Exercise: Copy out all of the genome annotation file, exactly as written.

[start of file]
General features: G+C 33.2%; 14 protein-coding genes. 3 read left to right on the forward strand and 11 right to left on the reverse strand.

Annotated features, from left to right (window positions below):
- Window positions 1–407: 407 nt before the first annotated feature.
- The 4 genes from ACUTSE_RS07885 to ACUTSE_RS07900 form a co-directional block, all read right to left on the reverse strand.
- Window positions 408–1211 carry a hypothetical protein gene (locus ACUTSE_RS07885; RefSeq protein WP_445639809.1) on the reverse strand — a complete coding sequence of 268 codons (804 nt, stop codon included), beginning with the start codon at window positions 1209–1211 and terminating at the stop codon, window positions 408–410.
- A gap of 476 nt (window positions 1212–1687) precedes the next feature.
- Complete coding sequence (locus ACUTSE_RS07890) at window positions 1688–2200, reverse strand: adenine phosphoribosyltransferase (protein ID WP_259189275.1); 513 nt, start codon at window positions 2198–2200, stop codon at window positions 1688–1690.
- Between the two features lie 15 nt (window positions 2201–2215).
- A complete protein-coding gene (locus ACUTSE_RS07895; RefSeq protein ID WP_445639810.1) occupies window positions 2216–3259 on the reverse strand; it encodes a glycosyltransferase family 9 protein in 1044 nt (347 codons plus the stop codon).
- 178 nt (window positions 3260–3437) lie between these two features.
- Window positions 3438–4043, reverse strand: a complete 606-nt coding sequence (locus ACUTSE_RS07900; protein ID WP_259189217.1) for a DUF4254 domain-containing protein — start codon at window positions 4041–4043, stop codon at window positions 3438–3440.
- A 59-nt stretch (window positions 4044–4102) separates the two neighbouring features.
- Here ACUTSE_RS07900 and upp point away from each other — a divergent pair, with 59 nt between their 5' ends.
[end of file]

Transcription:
General features: G+C 33.2%; 14 protein-coding genes. 3 read left to right on the forward strand and 11 right to left on the reverse strand.

Annotated features, from left to right (window positions below):
- Window positions 1–407: 407 nt before the first annotated feature.
- The 4 genes from ACUTSE_RS07885 to ACUTSE_RS07900 form a co-directional block, all read right to left on the reverse strand.
- Window positions 408–1211 carry a hypothetical protein gene (locus ACUTSE_RS07885; RefSeq protein WP_445639809.1) on the reverse strand — a complete coding sequence of 268 codons (804 nt, stop codon included), beginning with the start codon at window positions 1209–1211 and terminating at the stop codon, window positions 408–410.
- A gap of 476 nt (window positions 1212–1687) precedes the next feature.
- Complete coding sequence (locus ACUTSE_RS07890) at window positions 1688–2200, reverse strand: adenine phosphoribosyltransferase (protein ID WP_259189275.1); 513 nt, start codon at window positions 2198–2200, stop codon at window positions 1688–1690.
- Between the two features lie 15 nt (window positions 2201–2215).
- A complete protein-coding gene (locus ACUTSE_RS07895; RefSeq protein ID WP_445639810.1) occupies window positions 2216–3259 on the reverse strand; it encodes a glycosyltransferase family 9 protein in 1044 nt (347 codons plus the stop codon).
- 178 nt (window positions 3260–3437) lie between these two features.
- Window positions 3438–4043, reverse strand: a complete 606-nt coding sequence (locus ACUTSE_RS07900; protein ID WP_259189217.1) for a DUF4254 domain-containing protein — start codon at window positions 4041–4043, stop codon at window positions 3438–3440.
- A 59-nt stretch (window positions 4044–4102) separates the two neighbouring features.
- Here ACUTSE_RS07900 and upp point away from each other — a divergent pair, with 59 nt between their 5' ends.